Insight Central Europe News

25-02-2005

The Slovak capital Bratislava became the focus of world attention on Thursday for a landmark summit between US and Russian Presidents George Bush and Vladimir Putin. Both leaders stressed their close ties and common ground, and Mr Bush said they shared the goal that neither Iran nor North Korea should have nuclear weapons. During talks Mr Bush warned against a backsliding of democracy in Russia, and at a press conference that was described as firm but friendly, Mr Putin asserted that Russia was committed to the democratic path it began fourteen years ago. Addressing a crowd of several thousand, in Bratislava's Hviezdoslav Square, President Bush praised democratic changes in Eastern and Central Europe, and pointed in particular to Slovakia's successful transition to democracy.

The Czech government crisis continues, following the Christian Democrats' call on the Prime Minister, Stanislav Gross, to resign over questions about his family's personal finances. Mr Gross's party, the Social Democrats, have rallied around the prime minister, saying that he has done nothing wrong. Mr Gross accused the Christian Democrats of trying to break the coalition at any cost. The President, Vaclav Klaus, has appealed to both sides to continue working to find a way out of the deadlock.

Poland's Foreign Minister Adam Rotfeld has condemned the release of a Polish edition of Hitler's "Mein Kampf". A small publisher in the southern city of Wroclaw has published an edition of 3,000 copies of the book which sets out Hitler's anti-Semitic, racist and fascist views. The publishers argue that the edition includes an academic introduction and is intended as a warning, and not to promote Hitler's ideas. The government of the German state of Bavaria has also called for the book to be withdrawn.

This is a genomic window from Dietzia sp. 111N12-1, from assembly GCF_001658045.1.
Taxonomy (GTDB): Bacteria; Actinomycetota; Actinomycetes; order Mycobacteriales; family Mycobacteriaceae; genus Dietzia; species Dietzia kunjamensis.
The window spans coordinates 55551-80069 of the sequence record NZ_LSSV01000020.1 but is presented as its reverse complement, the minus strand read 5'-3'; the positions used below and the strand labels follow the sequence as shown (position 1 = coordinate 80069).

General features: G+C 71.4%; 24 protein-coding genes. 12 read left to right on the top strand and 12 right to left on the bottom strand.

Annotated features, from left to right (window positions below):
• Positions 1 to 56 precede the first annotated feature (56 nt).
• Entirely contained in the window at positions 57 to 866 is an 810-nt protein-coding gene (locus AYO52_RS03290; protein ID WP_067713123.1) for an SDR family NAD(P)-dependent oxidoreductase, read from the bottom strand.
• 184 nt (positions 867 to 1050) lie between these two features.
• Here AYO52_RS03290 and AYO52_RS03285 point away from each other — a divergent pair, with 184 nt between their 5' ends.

Eleven people started a hunger strike in an office building in Slovenia's capital Ljubljana on Monday, demanding basic human rights for ethnic minorities. Slovenia removed some 18,000 people from its population records in 1992, a year after declaring independence from the former Yugoslavia. Most were nationals of other Yugoslav republice and the authorities had assumed they had citizenship of other Yugoslav republics although they were living in Slovenia. Last year Slovenians voted in a referendum to reject a law returning residence rights to those who had been removed from the lists.

Saudi Arabia has recalled its ambassador from Hungary after the Prime Minister Ferenc Gyurcsany described the Saudi soccer team as "Arab terrorists". Mr Gyurcsany was quoted in Hungary's media praising the national soccer team for fighting "with death-defying courage" against "Arab terrorists" after they drew 0-0 in a friendly game against Saudi Arabia earlier this month. He later apologised for the comments, made at a private party.

An opinion poll in staunchly Catholic Poland suggests that well over fifty percent of Poles support women's rights to an abortion in the early weeks of pregnancy. In the poll, conducted by the CBOS polling center, just over a third of respondents opposed early abortions, while 7% expressed no opinion. Among the most restrictive in Europe, Poland's current abortion law permits termination only when a pregnancy threatens a woman's life or health, is the result of rape or if the fetus is critically deformed. Earlier this month the parliament refused to consider a new legislative draft which would have allowed abortion on demand in the first few weeks of pregnancy.

The United Nations centre in Vienna is to be renovated at high cost because of asbestos contamination. The Austrian government, which built the centre and rents it to the UN for a nominal sum will cover the 150 million euro cost of renovation. The UN complex dates from the 1970s when asbestos, which is now known to cause cancer, was widely used in construction.

25-02-2005